David Yassky, center, and Mayor Bloomberg, left, announcing a residential parking plan in 2008. (Photo via flickr user cmyassky)
During the debate over the Ravitch Plan, New York City drivers and their advocates often acting as though free East River Bridges were a constitutional — or at least a God-given — right. How could transit advocates even think of tolling the East River bridges, that bastion of “free” roads? Never mind the tolls on bridges into and out of Staten Island or various points between Manhattan and Queens and the Bronx.
In a similar way, the debate over free on-street parking features much of the same themes. While other cities — Philadelphia, D.C. — have implemented residential parking permit programs, New Yorkers have been loathe to adopt one for dubious grounds. Generally, these programs allow municipalities to charge a rate closer to the market price for convenient parking while filling their coffers for much-needed transit, sidewalk or road improvement projects.
In New York, though, anti-RPPers find interesting and creative ways around the idea. When a program was proposed around three years ago as a way to combat a lack of space, a Brooklyn business association determined that, in Brooklyn Heights, an area saturated with subway lines, there was less than one space for every four registered vehicles. On to the shelf the program went.
Now, though, three New York politicians — Councilman David Yassky, Assembly member Joan Millman and State Senator Daniel Squadron — are at it again. The three Brooklyn Democrats are pushing for another residential parking permit program. This one help fund the MTA while also ensuring drivers a spot close to home. Veronika Belenkaya has more:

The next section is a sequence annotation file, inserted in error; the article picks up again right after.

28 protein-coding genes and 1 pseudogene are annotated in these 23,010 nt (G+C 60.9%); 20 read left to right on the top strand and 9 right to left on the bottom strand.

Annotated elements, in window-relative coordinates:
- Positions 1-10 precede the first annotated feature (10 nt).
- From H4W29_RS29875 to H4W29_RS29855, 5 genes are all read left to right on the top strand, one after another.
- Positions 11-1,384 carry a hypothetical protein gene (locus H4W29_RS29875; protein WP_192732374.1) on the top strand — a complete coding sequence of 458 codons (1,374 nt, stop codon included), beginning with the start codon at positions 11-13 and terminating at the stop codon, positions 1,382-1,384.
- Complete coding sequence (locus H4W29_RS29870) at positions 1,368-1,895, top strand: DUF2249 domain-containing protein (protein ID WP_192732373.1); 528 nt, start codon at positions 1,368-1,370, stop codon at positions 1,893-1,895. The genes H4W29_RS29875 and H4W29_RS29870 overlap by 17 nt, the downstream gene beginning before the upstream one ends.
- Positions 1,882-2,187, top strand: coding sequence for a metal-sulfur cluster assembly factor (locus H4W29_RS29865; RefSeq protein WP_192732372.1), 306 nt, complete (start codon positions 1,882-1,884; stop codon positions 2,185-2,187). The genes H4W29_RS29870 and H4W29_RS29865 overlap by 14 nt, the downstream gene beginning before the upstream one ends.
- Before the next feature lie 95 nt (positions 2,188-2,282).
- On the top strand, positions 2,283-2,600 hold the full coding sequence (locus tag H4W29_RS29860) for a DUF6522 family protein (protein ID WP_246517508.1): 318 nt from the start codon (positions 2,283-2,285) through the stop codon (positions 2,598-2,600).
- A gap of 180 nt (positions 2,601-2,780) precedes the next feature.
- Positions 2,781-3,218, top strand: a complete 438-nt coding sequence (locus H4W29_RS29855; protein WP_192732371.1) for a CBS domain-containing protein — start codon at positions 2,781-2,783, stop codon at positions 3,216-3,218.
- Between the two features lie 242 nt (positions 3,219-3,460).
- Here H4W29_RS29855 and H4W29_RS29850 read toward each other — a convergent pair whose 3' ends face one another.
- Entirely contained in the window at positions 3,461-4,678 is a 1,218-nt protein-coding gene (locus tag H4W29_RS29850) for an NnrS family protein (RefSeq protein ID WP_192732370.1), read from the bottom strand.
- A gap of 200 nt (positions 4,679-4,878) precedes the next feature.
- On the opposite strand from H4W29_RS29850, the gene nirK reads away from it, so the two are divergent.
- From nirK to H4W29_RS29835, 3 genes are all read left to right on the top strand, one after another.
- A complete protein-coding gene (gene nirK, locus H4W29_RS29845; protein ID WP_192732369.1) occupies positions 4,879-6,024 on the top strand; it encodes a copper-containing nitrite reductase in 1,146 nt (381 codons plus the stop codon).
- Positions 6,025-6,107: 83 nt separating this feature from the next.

If the bill passes, the city and individual neighborhoods would decide whether they want the residential permits, which wouldn’t be allowed on commercial strips and would cover 80% of residential neighborhood streets…
“It’s a real hardship. Anyone who lives here and has a car can’t find parking,” said Brooklyn Heights Association President Judy Stanton.
The current plan, in which the permits would have to be purchased and the revenue would go to the Metropolitan Transportation Authority to fund city buses and subways, got a more positive review from the partnership. “If the idea here is to connect drivers and supporting mass transit, that is an interesting approach . . . but the devil is in the details,” said the [Downtown Brooklyn] Partnership’s director, Michael Burke.
While the politicians seem to like this plan for the money it brings in and for the congestion-curing possibilities, the policy wonks don’t agree. Department of Transportation officials feel that an RPP plan can cure congestion only with the help of a congestion fee as well. Without such a plan, we don’t believe this bill will actually solve neighborhood parking problem,” Seth Solomonow, a department spokesman, said.
My only issue with the plan is the projected price point. According to NY1 News, the permits would cost around $50. Considering the true market value of a parking space, the city could charge far more for it. If this plan though can generate more money for the MTA and more money for the city’s transportation coffers, only fear of challenging the free driving mindset will prevent it from becoming a reality.
Update 9:45 a.m.: For a more robust look at Squandron, Millman and Yassky’s efforts than the one presented by the Daily News, browse on over to this Brooklyn Paper article. Mike McLaughlin crunched some numbers from prior reports and notes how, currently, some Brooklyn areas have nearly 700 more cars than spaces.
Any RPP plan also has an added benefit I originally neglected to mention: By requiring permits, the city can make sure that its residents have registered their vehicles in New York City. Right now, due to price discrepancies many short-term New Yorkers keep their registrations active in their native states. It is, as always, all about paying for the resources one uses.